February 19, 2008
Prime Minister of the Republic of Trinidad and Tobago
Office of the Prime Minister
Whitehall, Maraval Road
Dear Prime Minister Manning:
The Caribbean Institute for Democracy (CGID) notes your announcement that the government of Trinidad and Tobago will provide a helicopter and special weapons for 's security forces, to assist in their fight against crime. CGID lauds the generosity of the government and people of as well as its alacrity and readiness in rendering crucial assistance to the people of during this period of national security crisis.
The Lisugnan and Bartica massacres demonstrate that Guyana's security forces and national security infrastructure have been negligently disregarded and left to degenerate to the nadir, resulting in their collapse. As a result, there is a total breakdown of law and order in the society. Criminal elements with an apparent political agenda, now pose a serious challenge to the state.
Upon its assumption to office in 1992, the People's Progressive Party government ( PPP ) deliberately deprived the Police Force (GPF) as well as the Defense Force (GDF) of funds, resources and modern equipment because of unfounded trepidations that the mainly African Guyanese populated forces would use such resources to undermine the PPP government. It effectively diminished and demoralized the armed forces, as a political strategy.
The GPF and GDF are indispensable to the maintenance of law and order and the country's national security. The Institute is therefore pleased that the government of Trinidad and Tobago fully recognizes the critical needs of the security forces of , for adequate resources and modern equipment, in order to perform their constitutional mandate, and, has stepped up to the challenge, in the spirit of Caricom, by acting decisively to assist. One wishes that the people of could have benefited from this advanced level of national security consciousness and interest from their government.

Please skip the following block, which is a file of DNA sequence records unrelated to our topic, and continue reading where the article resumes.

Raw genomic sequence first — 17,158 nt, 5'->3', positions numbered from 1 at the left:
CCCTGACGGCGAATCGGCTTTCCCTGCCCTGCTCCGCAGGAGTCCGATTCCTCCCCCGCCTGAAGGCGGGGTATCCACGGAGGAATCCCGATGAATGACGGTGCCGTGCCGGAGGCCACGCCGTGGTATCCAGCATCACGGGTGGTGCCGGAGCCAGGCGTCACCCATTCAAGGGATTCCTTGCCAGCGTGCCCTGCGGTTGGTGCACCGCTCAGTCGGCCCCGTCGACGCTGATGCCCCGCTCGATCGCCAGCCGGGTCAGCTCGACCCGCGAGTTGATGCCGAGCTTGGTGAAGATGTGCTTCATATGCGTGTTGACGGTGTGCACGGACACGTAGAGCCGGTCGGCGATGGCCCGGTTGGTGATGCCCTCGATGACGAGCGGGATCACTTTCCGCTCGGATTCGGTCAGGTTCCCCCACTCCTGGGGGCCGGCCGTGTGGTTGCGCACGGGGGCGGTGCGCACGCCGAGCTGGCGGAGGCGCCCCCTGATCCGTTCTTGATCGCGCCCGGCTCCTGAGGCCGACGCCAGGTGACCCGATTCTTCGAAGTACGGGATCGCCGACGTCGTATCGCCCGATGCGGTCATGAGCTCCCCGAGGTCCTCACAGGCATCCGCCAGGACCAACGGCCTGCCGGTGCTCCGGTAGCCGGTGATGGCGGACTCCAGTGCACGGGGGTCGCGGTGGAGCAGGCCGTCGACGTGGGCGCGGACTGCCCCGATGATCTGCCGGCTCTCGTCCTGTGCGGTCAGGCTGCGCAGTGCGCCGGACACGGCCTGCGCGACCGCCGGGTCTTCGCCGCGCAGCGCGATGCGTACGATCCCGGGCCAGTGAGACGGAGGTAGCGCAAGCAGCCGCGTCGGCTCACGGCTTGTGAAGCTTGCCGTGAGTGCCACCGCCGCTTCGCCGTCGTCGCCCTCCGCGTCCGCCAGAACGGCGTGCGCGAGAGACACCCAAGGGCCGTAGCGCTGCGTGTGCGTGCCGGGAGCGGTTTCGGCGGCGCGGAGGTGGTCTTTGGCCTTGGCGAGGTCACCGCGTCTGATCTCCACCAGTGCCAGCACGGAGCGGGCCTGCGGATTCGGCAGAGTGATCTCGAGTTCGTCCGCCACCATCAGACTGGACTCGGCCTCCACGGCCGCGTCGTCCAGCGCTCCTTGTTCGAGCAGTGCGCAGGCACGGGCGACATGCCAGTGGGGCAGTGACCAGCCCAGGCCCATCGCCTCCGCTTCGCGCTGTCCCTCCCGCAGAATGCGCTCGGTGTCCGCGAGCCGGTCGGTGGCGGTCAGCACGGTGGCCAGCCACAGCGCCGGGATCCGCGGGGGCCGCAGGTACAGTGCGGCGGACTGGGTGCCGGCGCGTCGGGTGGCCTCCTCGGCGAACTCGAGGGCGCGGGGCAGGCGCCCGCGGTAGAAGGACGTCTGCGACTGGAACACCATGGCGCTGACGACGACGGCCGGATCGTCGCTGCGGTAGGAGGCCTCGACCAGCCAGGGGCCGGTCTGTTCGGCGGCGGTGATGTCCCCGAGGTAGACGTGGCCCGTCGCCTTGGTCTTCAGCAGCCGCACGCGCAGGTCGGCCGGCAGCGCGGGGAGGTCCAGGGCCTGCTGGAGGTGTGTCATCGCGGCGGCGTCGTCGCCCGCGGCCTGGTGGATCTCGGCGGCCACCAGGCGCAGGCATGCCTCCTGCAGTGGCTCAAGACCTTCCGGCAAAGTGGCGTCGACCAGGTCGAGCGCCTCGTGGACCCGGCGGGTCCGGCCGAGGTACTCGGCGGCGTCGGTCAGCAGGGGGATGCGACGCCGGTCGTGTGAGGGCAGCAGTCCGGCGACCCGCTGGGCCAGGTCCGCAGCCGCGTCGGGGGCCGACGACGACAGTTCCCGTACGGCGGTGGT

In this context, the Institute expresses grave concerns about the ultimate use of the resources which the good people of will provide to the government of Guyana, as criminal elements turned out to be among the beneficiaries of such previous assistance by the international community. The same is true of the weaponry which has been procured for the GDF.
today is a dangerous and dubious place. It has emerged as a State with worrying signs of despotism. It is a virtual narco-dictatorship on a rapid path to becoming a full-fledged ethnocracy. The state verifiably engages in torture. There is a belief that the Jagdeo administration has an insidious, oppressive noose around the collective necks of Afro Guyanese and is attempting to drive them into subjugation and impoverishment.
Since 2003, over four hundred African Guyanese young men have been killed extra-judicially or executed by "Phantom" death squads allegedly connected to the ruling party and the government. Former Minister of Home Affairs and National Security, Ronald Gajraj was forced to resign over these allegations. There have been no arrests or prosecutions for these murders and CGID believes that there have been no serious investigations of them either.
CGID, and indeed me personally, steadfastly believe in and support all efforts to foster racial harmony and racial unity in . However, just as we are committed to racial unity, we are uncompromisingly obligated to promoting racial equality and equal protection under the constitution. The government of Guyana demonstrates deep proclivities to ethnic prejudices. We therefore exhort you to use your influence and diplomatic and other leverage, as a CARICOM leader, to prod the Jagdeo administration to launch an investigation into these killings, just as the Lusignan and Bartica killings must be investigated and the perpetrators brought to justice. This would be an important step towards achieving social justice.